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New Horizons mission to Pluto

On January 19th, 2006, on board an Atlas V rocket, the New Horizons space probe was fired off into space on a near ten year mission to reach Pluto at the edge of The Solar System. The planet was discovered by Clyde Tombaugh in 1930 by studying photos of the skies. When the project was began, Pluto had a planet status like all the other planets in the solar system such as our own Earth since then it has been demoted to the status of Dwarf Planet. The fact that the planet has been demoted in no way affects the importance of the mission. Its mission is to be the first inter-planetary space probe to Pluto. All the other planets have been visited over the years and this is the first time a craft has visited Pluto. The below is a picture showing the New Horizons and the different instruments.

Artists impression of the New Horizons Space probe

It is the fastest space probe that has been developed, whilst it has passed other planets on the way, it has not studied those planets, instead it has been inhibernation mode so that it can save its energy for when it reaches the far off planet. Once it has flown past Pluto and its many moons, it will be sent onto further encounters but those will not happen for years into the future.

The New Horizons missions came after a number of previous Pluto missions were rejected such as Pluto Express. The craft will have seven instruments that it will use on the planet, most of which are peoples names.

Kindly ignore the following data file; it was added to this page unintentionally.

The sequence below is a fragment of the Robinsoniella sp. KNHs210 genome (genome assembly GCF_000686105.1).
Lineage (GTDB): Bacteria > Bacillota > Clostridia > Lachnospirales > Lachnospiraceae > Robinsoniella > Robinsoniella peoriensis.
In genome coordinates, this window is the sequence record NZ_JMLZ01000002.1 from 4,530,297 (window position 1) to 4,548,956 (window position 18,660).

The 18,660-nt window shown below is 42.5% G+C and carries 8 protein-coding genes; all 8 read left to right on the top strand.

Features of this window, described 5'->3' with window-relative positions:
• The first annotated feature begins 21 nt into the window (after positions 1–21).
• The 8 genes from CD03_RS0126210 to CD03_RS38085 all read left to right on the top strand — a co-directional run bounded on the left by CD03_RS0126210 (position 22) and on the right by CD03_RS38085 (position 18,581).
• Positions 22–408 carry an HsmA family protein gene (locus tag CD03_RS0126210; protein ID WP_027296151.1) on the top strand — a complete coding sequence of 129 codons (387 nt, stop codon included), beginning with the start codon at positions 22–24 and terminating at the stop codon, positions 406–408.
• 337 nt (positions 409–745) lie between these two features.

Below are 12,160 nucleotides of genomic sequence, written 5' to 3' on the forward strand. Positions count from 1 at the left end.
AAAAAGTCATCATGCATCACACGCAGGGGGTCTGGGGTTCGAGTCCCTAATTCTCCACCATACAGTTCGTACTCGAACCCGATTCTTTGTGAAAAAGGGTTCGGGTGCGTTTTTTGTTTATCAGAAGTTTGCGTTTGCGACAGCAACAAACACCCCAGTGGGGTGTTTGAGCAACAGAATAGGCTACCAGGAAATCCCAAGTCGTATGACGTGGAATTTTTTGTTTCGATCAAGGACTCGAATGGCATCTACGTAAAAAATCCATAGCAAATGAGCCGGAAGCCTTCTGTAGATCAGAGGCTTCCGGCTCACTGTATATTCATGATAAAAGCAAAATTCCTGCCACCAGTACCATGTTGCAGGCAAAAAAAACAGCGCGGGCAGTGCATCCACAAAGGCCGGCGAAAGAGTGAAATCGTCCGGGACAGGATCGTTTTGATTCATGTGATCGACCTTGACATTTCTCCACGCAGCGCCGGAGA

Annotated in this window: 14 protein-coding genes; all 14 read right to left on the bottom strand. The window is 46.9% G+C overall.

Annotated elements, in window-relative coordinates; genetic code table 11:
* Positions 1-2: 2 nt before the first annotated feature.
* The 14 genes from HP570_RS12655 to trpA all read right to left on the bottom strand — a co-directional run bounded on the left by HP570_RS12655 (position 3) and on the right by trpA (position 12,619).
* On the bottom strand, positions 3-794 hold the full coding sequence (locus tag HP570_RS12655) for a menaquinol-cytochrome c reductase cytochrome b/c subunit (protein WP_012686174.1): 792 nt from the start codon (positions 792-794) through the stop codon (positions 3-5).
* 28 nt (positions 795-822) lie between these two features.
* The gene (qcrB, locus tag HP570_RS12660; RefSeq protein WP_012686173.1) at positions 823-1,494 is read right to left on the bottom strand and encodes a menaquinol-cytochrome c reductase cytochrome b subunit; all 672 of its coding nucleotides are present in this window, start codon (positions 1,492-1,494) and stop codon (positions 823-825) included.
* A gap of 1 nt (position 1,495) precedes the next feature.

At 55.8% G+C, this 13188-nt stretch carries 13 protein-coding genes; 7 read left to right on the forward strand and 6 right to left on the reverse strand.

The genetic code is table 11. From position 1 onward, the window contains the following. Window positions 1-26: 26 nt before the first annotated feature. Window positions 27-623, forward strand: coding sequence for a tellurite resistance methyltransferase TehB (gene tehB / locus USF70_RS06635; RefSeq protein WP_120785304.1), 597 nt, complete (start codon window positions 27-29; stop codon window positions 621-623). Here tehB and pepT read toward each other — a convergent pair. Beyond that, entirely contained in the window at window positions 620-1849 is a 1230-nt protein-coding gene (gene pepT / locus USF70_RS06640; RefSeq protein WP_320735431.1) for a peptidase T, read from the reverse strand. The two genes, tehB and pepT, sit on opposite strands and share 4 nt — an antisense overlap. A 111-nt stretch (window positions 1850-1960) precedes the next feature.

Planetary milestones of New Horizons


DateEncounter
2001-01-19New Horizons spacecraft successfully launched
2006-04-07New Horizons passes by Mars
2007-02-28New Horizons passes by Jupiter
2008-06-08New Horizons passes by Saturn
2011-03-18New Horizons passed by Uranus
2014-08-24New Horizons will pass the orbit of Neptune
2015-07-14New Horizons will reach its target.

Location of New Horizons

On the N.A.S.A. website, they produce pictures to show you the trajectory of the New Horizons satellite. Although this page might not get updated as often as the NASA site but it does give you an idea of how close and left it has to go.

Picture showing the trajectory of the New Horizons spacecraft.

During the journey, the probe is put into hibernation and woken up when needed. On the 6th December 2014, with still just over 162 million miles to go, National Aeronautics and Space Administration (N.A.S.A.) successfully woke up New Horizons. A response took four hours 26 minutes to arrive at NASA`s Deep Space Network station in Canberra, Australia. 1




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